MAAP #85: Illegal Logging in the Peruvian Amazon, and how Satellites can help address it

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Example of new logging road in the Peruvian Amazon. Data: Planet

There is a well-known illegal logging problem in the Peruvian Amazon.1

We propose a new tool to address the problem: using cutting-edge satellites to monitor logging road construction in near real-time.

Illegal logging in the Amazon is difficult to detect because it is selective logging of individual valuable trees, not large clear-cuts.

However, a new generation of satellites can quickly detect new logging roads, which in turn may indicate the leading edge of illegal logging.

Here, we analyzed satellite imagery to identify all new logging roads built in the Peruvian Amazon over the past three years (2015-17).

We then show how it is possible to track logging road construction in near-real time, using three satellite-based systems: GLAD alerts, Sentinel-1 (radar satellites), and Planet (optical satellites).

The Technology

GLAD alerts. Source: GFW

GLAD alerts quickly detect areas of recent forest loss (based on 30 meter resolution Landsat imagery) and highlight those pixels. For example, the image on the right shows GLAD alerts for a recent logging road. The satellites described below can then zoom in on these highlighted areas and continue the monitoring in near real-time.

The European Space Agency’s Sentinel-1 satellites freely offer a new image every 12 days no matter the weather conditions, as radar technology allows it to penetrate clouds (see MAAP #79).

The company Planet has a fleet of 175+ mini satellites, lined up like pearls in a necklace, that are able to capture a high-resolution optical image almost daily, though clouds remain an issue (see MAAP #59).

Key Findings

Base Map. Logging roads in the Peruvian Amazon. Data: MAAP, SERNANP, IBC. Click to enlarge.

The Base Map illustrates the location of all logging roads built in the Peruvian Amazon since 2001.

We estimate the construction of 1,365 miles (2,200 km) of logging roads during the last three years (2015-17). We indicate these roads in red.

Note that the roads are concentrated in three zones:

  • Southern Loreto, between Cordillera Azul and Sierra del Divisor National Parks;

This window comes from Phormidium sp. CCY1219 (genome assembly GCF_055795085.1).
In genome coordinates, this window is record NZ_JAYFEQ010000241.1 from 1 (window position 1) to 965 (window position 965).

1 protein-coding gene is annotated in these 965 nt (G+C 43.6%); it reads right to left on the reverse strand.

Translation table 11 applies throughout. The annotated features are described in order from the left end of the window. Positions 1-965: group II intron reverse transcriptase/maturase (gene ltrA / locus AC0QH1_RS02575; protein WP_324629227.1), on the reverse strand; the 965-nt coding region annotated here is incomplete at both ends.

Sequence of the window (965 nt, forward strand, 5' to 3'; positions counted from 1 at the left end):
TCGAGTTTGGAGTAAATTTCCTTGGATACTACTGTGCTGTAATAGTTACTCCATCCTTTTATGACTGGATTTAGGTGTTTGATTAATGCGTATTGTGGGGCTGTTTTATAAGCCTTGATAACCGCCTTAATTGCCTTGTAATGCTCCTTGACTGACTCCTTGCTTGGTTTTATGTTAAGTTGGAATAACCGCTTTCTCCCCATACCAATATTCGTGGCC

• Southern Ucayali; and
  • Northeast Madre de Dios.

Another important finding is the potential rapid speed of logging road construction: up to 1.5 miles (2.5 km) per week.

Next, we focus on two emblematic logging roads (near Sierra del Divisor and Cordillera Azul National Parks, respectively) to demonstrate the feasibility of near real-time monitoring based on Sentinel-1 and Planet satellites.

A. Logging Road near Sierra del Divisor

Image A1 is a GIF that shows a series of radar images (Sentinel-1) of the construction of a logging road between 2015 and 2017 just north of Sierra del Divisor National Park. The length of the road is 43 miles (69 km). Image A2 is a Planet image showing the status of the road as of the end of 2017.

Image A1. Construction of logging road near Sierra del Divisor. Data: ESA

Image A2. Logging road near Sierra del Divisor. Data: Planet

B. Logging Road near Cordillera Azul

Image B1 is a GIF that shows a series of radar images (Sentinel-1) of the construction of a logging road between 2015 and 2017 east of Cordillera Azu National Park. The length of the road is 33 miles (53 km). Image B2 is a Planet image showing the status of the road as of the end of 2017.

Image B1. Construction of logging road near Cordillera Azul. Data: ESA

Image B2. Logging road near Cordillera Azul. Data: Planet

Notes

See the recent EIA report: Moment of TruthAt the core of the problem is “legal origin,” or knowing whether the trees legally came from an authorized area. Legal origin is problematic because fraudulent transport permits are common. For example, in a common scenario, trees that do not exist are included in approved forest inventories, resulting in extra permits that easily find their way to the black market. In another common scenario, the trees do exist, but are in remote areas and there is no intention of cutting them. These fraudulent permits may then be used to launder wood from any unauthorized forest, including protected areas. Thus, the only way to determine legality is to go back in the field and look for stumps (in fact, this is the work of the Peruvian agency, OSINFOR). This supervision, however, comes far too late to stop the illegal logging in that area

Not all illegal logging requires roads, but logging roads may indicate some of the most organized, financed, and large-scale operations.

Coordinates

Zona A: -6.966982,-74.6521
Zona B: -7.650428,-75.552979

Citation

Villa L, Finer M (2018) Illegal Logging in the Peruvian Amazon, and how Satellites can help. MAAP: 85.

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